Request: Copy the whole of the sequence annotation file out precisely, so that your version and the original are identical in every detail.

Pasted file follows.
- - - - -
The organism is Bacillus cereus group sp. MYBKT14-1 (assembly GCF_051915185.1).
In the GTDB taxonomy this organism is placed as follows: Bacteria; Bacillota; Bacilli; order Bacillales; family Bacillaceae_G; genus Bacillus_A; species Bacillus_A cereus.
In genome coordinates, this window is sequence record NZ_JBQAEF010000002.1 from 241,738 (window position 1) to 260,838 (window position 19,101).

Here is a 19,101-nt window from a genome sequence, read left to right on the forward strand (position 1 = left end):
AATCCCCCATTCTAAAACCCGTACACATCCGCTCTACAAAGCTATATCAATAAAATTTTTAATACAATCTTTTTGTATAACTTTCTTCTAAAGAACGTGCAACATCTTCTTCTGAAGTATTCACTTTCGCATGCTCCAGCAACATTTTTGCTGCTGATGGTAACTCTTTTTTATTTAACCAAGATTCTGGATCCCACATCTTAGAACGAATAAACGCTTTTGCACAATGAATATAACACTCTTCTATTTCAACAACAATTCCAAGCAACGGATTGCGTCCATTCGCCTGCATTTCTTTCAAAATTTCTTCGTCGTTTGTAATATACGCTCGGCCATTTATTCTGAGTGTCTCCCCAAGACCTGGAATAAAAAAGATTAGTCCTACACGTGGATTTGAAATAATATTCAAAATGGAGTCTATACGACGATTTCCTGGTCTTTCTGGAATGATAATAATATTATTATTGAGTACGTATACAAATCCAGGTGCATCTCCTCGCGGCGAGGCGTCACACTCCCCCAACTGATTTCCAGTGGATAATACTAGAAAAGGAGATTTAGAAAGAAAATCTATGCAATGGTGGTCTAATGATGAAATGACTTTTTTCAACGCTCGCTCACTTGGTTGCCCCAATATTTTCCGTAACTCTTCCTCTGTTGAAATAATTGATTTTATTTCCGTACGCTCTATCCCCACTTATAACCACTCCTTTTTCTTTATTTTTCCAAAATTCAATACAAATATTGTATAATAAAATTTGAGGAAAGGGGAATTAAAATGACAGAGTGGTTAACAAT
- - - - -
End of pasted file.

The organism is Bacillus cereus group sp. MYBKT14-1 (assembly GCF_051915185.1).
In the GTDB taxonomy this organism is placed as follows: Bacteria; Bacillota; Bacilli; order Bacillales; family Bacillaceae_G; genus Bacillus_A; species Bacillus_A cereus.
In genome coordinates, this window is sequence record NZ_JBQAEF010000002.1 from 241,738 (window position 1) to 260,838 (window position 19,101).

Here is a 19,101-nt window from a genome sequence, read left to right on the forward strand (position 1 = left end):
AATCCCCCATTCTAAAACCCGTACACATCCGCTCTACAAAGCTATATCAATAAAATTTTTAATACAATCTTTTTGTATAACTTTCTTCTAAAGAACGTGCAACATCTTCTTCTGAAGTATTCACTTTCGCATGCTCCAGCAACATTTTTGCTGCTGATGGTAACTCTTTTTTATTTAACCAAGATTCTGGATCCCACATCTTAGAACGAATAAACGCTTTTGCACAATGAATATAACACTCTTCTATTTCAACAACAATTCCAAGCAACGGATTGCGTCCATTCGCCTGCATTTCTTTCAAAATTTCTTCGTCGTTTGTAATATACGCTCGGCCATTTATTCTGAGTGTCTCCCCAAGACCTGGAATAAAAAAGATTAGTCCTACACGTGGATTTGAAATAATATTCAAAATGGAGTCTATACGACGATTTCCTGGTCTTTCTGGAATGATAATAATATTATTATTGAGTACGTATACAAATCCAGGTGCATCTCCTCGCGGCGAGGCGTCACACTCCCCCAACTGATTTCCAGTGGATAATACTAGAAAAGGAGATTTAGAAAGAAAATCTATGCAATGGTGGTCTAATGATGAAATGACTTTTTTCAACGCTCGCTCACTTGGTTGCCCCAATATTTTCCGTAACTCTTCCTCTGTTGAAATAATTGATTTTATTTCCGTACGCTCTATCCCCACTTATAACCACTCCTTTTTCTTTATTTTTCCAAAATTCAATACAAATATTGTATAATAAAATTTGAGGAAAGGGGAATTAAAATGACAGAGTGGTTAACAAT